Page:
Vietnam: Cinnamon Tea in Sapa

We wake up quite late considering how early we went to sleep. Sleeping at 7:30 made me think I’d be up and about by 4am but no, I sleep for almost 12 hours. I guess I needed it!

We take a quick walk to the village general store, which sells bottled water and a couple treats at a highly inflated price. I get it though, carrying all that stuff 7km isn’t easy. We cross a pretty dodgey rusty old suspension bridge on our way.

Song prepares our breakfast which consists of rice, baby bamboo shoots, and green beans. Delicious yet again.

Before we’re finished packing up to leave, Song offers to let us try on her clothing and take photos if we’d like. I WOULD like, but Song is like a size negative 3. Tamara and Ryka manage to squeeze into her tiny clothing though!


I pull Song aside and pay her quickly before Mark and Ryka notice I’m gone. I want to stay true to my promise not to tell them how little we’re paying…even though I’m super proud of the deal we got. She gives Tamara and I a gift; a small silver bracelet made in her village. All the women wear arm fulls of them!

The little fabric bracelet was a gift from her children.

We thank Song a million times and hug her goodbye. I wish I could explain to her what an amazing experience this was for me. It’s so incredible to have the opportunity to see how other people live. Especially Song and her family, in such a small simple house with no running water, very little material possessions, in a remote village, but with the biggest smiles I’ve ever seen. Living simply really does make you happier. While I’m happy to have a solid home and a hot shower, I find it really refreshing to know that people can live so happily without these things. Song gave me something I could never have received on a generic tour. It was a genuine experience and this is why I like to travel. This is what I search for.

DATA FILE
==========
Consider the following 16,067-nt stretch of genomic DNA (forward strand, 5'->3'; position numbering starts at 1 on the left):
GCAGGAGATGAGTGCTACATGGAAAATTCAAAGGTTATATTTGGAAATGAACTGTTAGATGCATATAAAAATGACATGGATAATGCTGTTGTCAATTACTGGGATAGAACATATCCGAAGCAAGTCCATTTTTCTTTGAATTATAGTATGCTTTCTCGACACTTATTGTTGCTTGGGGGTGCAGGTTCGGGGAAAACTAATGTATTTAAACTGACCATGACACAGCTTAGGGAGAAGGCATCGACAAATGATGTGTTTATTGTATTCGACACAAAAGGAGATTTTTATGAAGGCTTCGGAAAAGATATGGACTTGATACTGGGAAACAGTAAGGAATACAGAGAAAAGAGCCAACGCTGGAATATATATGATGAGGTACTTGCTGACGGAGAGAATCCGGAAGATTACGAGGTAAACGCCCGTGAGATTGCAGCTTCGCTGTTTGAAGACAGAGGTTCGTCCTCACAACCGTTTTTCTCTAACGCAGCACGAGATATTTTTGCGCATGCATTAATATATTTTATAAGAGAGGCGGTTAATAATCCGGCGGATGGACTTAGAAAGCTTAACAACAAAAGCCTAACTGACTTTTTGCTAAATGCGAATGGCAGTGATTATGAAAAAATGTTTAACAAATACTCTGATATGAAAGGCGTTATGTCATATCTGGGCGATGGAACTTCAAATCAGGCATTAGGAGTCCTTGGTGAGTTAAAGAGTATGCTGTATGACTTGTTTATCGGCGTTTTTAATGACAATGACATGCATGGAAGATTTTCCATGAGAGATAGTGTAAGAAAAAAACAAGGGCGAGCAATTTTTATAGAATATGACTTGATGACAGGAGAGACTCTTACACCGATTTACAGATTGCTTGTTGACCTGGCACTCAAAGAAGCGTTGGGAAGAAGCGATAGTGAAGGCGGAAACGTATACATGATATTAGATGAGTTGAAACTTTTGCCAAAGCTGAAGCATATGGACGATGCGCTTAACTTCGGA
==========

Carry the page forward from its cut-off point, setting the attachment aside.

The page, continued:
Song takes Mark and Ryka on a hike to another village, because they’ve arranged to stay for three days. Tamara and I say our goodbyes and head up the hill half an hour before finding a main road. From there we ask some locals which direction to go to find Sapa, and head on our way. It’s a much faster walk to follow to road, only about 3km. If we took the route from yesterday we would surely get lost!

Once in Sapa life gets pretty boring. We arrive around noon and have to wait until 6pm for the night bus. Please kill me. We do a bit of a café-hopping in order to charge our phones and use the wifi without overstaying our welcome. It’s a cold and rainy day, so the last thing we want to do is wander around town with our big backpacks on…we prefer Vietnamese cinnamon tea in a cozy café.

Somehow the time does actually pass, and it’s finally time for us to board the sleeper bus. It’s over-booked, as per usual in South East Asia, but we are early enough to snag a bed. We don’t get to sit anywhere near each other, but I plan to spend 90% of my time sleeping anyway. Two poor suckers get stuck sleeping on the floor of the bus between the rows of beds. I watch people jump over them on numerous occasions just to access the washroom. No one is happy about it.

The ride is bumpy, but doesn’t feel as long as the drive there. When I wake up I’m surprised to hear that we’re already in Hanoi.

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